Zone Coverage: Vikings 2020 schedule from an offensive line perspective

Those who do not learn from history are doomed to repeat it.
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Brian O'Neill

By now you’ve seen the Vikings’ 2020 schedule broken down just about every way imaginable — and if you haven’t, you aren’t trying hard enough.

So let’s move beyond the NFL annually sticking it to the Vikings by giving them primetime road games and having them host the Green Bay Packers in a Week 1 tilt that, more than any other date on the schedule, won’t likely be open to fans.

Here’s a rundown of Minnesota’s slate from the perspective of the offensive line. Like other schedule analysis, take these results with a grain of salt as by necessity they’re based on previous performance — last year’s stats and grades. But it was either George Santayana or Mr. Hand who said that those who do not learn from history are doomed to repeat it.

PRE-BYE (WEEKS 1-6)

In a season where minicamps will be virtual, training camps may be shortened, and teams won’t get nearly the preseason practice reps necessary to acclimate new additions, the schedule couldn’t break much better for the Vikings.

Based on Pro Football Focus team grades, the Vikings will face only one team with a top-10 pass-rushing grade — Green Bay in Week 1 — prior to their Week 7 bye. And even those numbers might be overstated; the Packers ranked 13th in percentage of quarterback hits on pass plays and just 24th in quarterback pressures per game.

That said, the Pack certainly had Minnesota’s number up front last season as they pressured Kirk Cousins on 40 of his 71 dropbacks. Green Bay’s swap of Blake Martinez for Christian Kirksey is, on paper, a net loss for the Packer pass rush, but the Vikings still need to deal with Za’Darius Smith and Kenny Clark. Smith’s 90.3 pass-rush grade in the Packers’ Week 16 win was his season high; Clark posted his season-best 90.3 pass-rush grade in the Week 3 meeting with Minnesota.

Smith and Clark contributed heavily to the horrific pass-block grades posted by Garrett Bradbury (32.7 in the first meeting, a John Blutarski-esque 0.0 in the rematch) and Pat Elflein (33.8 in Week 16 after missing the earlier contest). It’s worth noting that Josh Kline registered pass-block grades of 70.2 and 70.7 in the two games against Green Bay. So whatever the Vikings decide to do with the interior of their offensive line will receive a baptism by fire in the opener.

Following Green Bay’s visit the Vikings tangle with a trio of AFC South opponents, and judging by last year’s numbers pass-rushing is purely optional in that division. The Colts, Titans, and Texans ranked 20th or lower in PFF pass-rush grading and 20th or lower in QB hit percentage. Tennessee overachieved in QB pressures per game, tying for 14th, while the Colts (tied for 22nd) and Texans (30th) remained true to form. Against the run the Colts were mediocre and the Texans worse than that, but the Titans offer Minnesota the first of five tough running-game tests; last season Tennessee posted the fourth-best PFF run-game grade and ranked seventh in fewest yards per carry allowed.

In addition, all three at least attempted to upgrade their defensive fronts in the offseason. The Colts added free-agent DeForest Buckner to their interior, but that should be offset by them starting Xavier Rhodes in their secondary. Tennessee brought in Vic Beasley and Jack Crawford, who posted 66.2 and 70.7 pass-rush grades for the Falcons in the 2019 season opener against Minnesota. Houston drafted Ross Blacklock in the second round, and there’s a good chance with this being a Week 4 contest J.J. Watt will be injury-free and available. Still, on paper this three-game stretch should provide an opportunity for the Vikings’ offensive line to work out any remaining kinks.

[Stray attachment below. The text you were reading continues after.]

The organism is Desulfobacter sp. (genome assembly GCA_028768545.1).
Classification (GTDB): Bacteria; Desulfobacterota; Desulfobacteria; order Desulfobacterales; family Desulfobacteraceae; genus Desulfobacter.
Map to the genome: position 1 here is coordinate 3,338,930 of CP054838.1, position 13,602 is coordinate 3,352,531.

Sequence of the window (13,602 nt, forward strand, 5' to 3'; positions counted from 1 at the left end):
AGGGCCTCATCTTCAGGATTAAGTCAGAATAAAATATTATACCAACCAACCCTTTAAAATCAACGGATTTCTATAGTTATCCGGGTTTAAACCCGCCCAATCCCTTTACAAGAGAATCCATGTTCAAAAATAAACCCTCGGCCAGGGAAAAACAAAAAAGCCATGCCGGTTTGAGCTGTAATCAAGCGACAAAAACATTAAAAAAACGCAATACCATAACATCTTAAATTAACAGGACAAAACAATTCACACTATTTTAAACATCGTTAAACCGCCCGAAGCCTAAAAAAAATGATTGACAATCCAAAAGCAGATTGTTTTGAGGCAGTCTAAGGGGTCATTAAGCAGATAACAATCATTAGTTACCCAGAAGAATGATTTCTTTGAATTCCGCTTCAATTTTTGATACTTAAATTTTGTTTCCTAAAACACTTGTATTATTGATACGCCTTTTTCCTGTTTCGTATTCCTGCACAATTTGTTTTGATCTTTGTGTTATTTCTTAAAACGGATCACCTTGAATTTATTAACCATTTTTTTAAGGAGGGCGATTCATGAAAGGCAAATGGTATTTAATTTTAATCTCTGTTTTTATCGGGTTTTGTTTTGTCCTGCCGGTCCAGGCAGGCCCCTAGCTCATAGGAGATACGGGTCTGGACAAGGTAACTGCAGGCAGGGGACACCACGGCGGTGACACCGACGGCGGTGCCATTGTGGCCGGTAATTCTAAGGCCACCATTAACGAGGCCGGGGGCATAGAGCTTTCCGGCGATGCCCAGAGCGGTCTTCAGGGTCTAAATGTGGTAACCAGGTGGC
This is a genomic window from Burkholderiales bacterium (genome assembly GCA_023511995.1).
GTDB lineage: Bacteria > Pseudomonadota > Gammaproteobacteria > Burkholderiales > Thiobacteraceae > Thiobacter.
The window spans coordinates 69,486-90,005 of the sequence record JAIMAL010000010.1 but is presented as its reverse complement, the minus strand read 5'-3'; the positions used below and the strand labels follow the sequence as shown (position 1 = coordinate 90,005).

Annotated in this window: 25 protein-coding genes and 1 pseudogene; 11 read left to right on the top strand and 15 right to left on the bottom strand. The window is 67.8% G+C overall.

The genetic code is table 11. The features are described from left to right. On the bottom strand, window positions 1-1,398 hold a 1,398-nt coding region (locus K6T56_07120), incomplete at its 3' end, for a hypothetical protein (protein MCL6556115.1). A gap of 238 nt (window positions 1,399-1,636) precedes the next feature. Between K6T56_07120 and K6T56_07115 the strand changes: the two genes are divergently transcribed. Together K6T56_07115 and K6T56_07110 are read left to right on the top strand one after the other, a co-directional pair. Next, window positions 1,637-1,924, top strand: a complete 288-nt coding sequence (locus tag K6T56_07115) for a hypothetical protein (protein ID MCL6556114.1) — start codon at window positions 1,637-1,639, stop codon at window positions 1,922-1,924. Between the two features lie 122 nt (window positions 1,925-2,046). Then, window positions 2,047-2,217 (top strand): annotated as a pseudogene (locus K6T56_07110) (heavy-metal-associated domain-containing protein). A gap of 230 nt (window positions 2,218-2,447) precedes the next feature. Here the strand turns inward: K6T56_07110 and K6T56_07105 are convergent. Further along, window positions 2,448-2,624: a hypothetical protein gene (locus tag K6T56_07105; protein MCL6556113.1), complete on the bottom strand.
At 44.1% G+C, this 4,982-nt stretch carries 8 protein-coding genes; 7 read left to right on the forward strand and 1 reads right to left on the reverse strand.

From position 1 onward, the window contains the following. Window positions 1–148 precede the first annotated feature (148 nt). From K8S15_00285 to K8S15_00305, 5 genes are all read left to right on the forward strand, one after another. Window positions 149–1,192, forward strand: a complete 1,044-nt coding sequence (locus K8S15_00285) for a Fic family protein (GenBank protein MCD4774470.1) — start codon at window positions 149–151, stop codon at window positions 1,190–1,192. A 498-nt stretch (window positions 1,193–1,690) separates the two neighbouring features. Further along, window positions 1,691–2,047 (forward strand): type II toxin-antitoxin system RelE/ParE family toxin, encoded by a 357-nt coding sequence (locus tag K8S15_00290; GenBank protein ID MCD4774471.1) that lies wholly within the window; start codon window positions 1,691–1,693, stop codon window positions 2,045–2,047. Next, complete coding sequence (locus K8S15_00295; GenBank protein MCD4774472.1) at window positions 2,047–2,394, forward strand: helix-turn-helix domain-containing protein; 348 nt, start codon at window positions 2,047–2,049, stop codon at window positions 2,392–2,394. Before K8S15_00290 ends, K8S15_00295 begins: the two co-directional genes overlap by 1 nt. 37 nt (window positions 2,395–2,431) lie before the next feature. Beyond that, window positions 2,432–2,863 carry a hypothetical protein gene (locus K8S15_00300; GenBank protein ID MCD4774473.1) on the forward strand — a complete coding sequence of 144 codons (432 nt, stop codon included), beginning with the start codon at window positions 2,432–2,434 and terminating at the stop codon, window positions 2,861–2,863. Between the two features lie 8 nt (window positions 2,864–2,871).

Then, in what has become an annual tradition — thanks, schedule-makers! — the Vikings travel to Seattle for a game in prime time. Seattle’s once-vaunted defense graded out poorly in pass rush (25th or worse in PFF pass-rush grade, QB hit percentage and pressures per game) last season and fared only slightly better against the run. Moreover, at present both Jadeveon Clowney and Ezekiel Ansah are unsigned free agents; both had solid pass-rushing efforts in last year’s meeting with the purple. Seattle does add free-agent Bruce Irvin and first-round pick Jordyn Brooks to the mix, but there’s a distinct possibility the Seahawks will be without their “12th Man” in a game played in front of television cameras but no fans.

The Vikings head into the bye week with a home date against the Falcons. In last season’s opener Atlanta’s defensive tackles Grady Jarrett and Tyler Davison posted pass-rush grades of 95 and 90, contributing to Bradbury going “Animal House” again with a 0.0 PFF pass-blocking grade in his NFL debut. Fortunately, Minnesota only needed to throw 14 times to secure the 28-12 win. Atlanta also added Dante Fowler, who posted a 73.4 pass-rush grade with the Rams last year. The solution for the Vikings, clearly, is to keep the pass attempts in the single digits this time around.

RAMPING UP (WEEKS 8-12)

Minnesota comes out of the bye with three straight NFC North contests, beginning with a visit to Green Bay. The Vikings will have had two months to iron out any protection issues that surfaced in the season opener, plus if life and the NFL are fair there will be as many empty seats at Lambeau as there were for the opener in Minneapolis.

(Narrator: Neither life nor the NFL tend to be fair, so brace yourself accordingly).

The Lions added a pair of ex-Patriots (Danny Shelton and Jamie Collins) to their defensive front seven; both posted season-long PFF pass-rushing grades better than anything the players they are replacing put up in either game against the Vikings last year. So maybe Detroit will rank higher than 25th in QB pressures per game, 28th in PFF pass-rush grade, or 31st in QB hit percentage. Then again, it’s the Lions.